What I understand this to mean is that there is greater merit in acting out of kindness than to act out of a desire to gain merit. So if one has a gift in hand which one is bringing to a temple for dana to an arahant, and one knows there will be plenty of food offered by others, then if one's heart so moves, there is greater merit to donate that packet of food to a starving refugee.
Actually, no. Don't forget, that, yes, personal motivation is important, but the object of giving is much more important if we talk about merits. Some poor refugee is nothing in comparison with an arahant. It is like a glass of water in comparison with the limitless ocean. Or like a lone planet in comparison with a galaxy of billions of stars. And so the result of dana will differ this much as well - no matter what your motivation is (actually, there is a sutta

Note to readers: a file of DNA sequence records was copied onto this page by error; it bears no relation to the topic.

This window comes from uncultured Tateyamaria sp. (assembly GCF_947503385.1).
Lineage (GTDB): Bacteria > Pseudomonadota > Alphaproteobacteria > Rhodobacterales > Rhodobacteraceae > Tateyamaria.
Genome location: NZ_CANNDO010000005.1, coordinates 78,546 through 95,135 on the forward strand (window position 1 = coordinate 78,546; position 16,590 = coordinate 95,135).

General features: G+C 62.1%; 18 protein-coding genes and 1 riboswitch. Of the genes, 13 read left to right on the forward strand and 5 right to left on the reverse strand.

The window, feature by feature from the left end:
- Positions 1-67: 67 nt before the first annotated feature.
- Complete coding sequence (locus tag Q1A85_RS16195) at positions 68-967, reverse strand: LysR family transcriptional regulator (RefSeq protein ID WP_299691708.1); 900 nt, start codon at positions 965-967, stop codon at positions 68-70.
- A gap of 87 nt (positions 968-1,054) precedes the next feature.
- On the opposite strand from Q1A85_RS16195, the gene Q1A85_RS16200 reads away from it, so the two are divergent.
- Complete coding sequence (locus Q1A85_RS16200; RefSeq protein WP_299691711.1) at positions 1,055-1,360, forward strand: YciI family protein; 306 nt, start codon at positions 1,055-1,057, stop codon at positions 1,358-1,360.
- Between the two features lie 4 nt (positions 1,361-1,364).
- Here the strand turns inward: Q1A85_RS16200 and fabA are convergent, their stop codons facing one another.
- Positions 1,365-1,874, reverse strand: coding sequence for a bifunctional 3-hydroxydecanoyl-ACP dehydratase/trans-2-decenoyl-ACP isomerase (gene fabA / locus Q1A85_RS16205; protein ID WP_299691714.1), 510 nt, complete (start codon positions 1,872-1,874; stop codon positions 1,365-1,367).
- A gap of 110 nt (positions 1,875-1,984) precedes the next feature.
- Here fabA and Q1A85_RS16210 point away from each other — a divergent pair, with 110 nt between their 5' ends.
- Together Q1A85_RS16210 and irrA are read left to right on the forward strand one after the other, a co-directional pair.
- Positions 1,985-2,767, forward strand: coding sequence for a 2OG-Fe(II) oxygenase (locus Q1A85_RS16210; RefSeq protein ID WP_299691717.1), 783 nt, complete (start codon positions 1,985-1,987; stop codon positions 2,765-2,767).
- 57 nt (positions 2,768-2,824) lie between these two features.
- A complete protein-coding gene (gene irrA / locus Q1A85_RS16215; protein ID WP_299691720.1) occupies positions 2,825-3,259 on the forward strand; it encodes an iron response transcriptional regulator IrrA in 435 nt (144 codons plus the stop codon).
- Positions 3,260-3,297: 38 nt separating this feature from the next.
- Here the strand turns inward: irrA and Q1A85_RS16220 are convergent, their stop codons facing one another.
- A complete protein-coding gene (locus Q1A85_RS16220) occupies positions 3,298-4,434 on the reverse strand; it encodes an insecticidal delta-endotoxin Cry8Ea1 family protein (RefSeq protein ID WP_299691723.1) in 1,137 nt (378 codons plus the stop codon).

which tells that even bad personal motivation brings enourmous merit if dana was given to an arahant).
And also, there is another sutta - MN 142 - which tells that 4 bhikkhus (sangha) is even a better field than 1 arahant. So, yes, if you bring dana to the monastery with 4 monks or more (and they accept it), your merit is incalculable while merit gained from helping some poor guy is almost nothing.
However, here we should also mention one more thing - that is - difference between merits and personal qualities. Merits is a wordly thing and will make you feel good in samsara for quite a long period of time. However personal qualities is something which helps you to reach nibbana. Merits alone are not sufficient to reach nibbana, while personal qualities are. In this sense, yes, it is better to be kind and compassionate rather than egoistic and greedy (for merits), and yes, dana to some poor beggar can develop your kindness and compassion more than dana to some rich monastery. But your merits won't be so good if you keep ignoring dana to monks.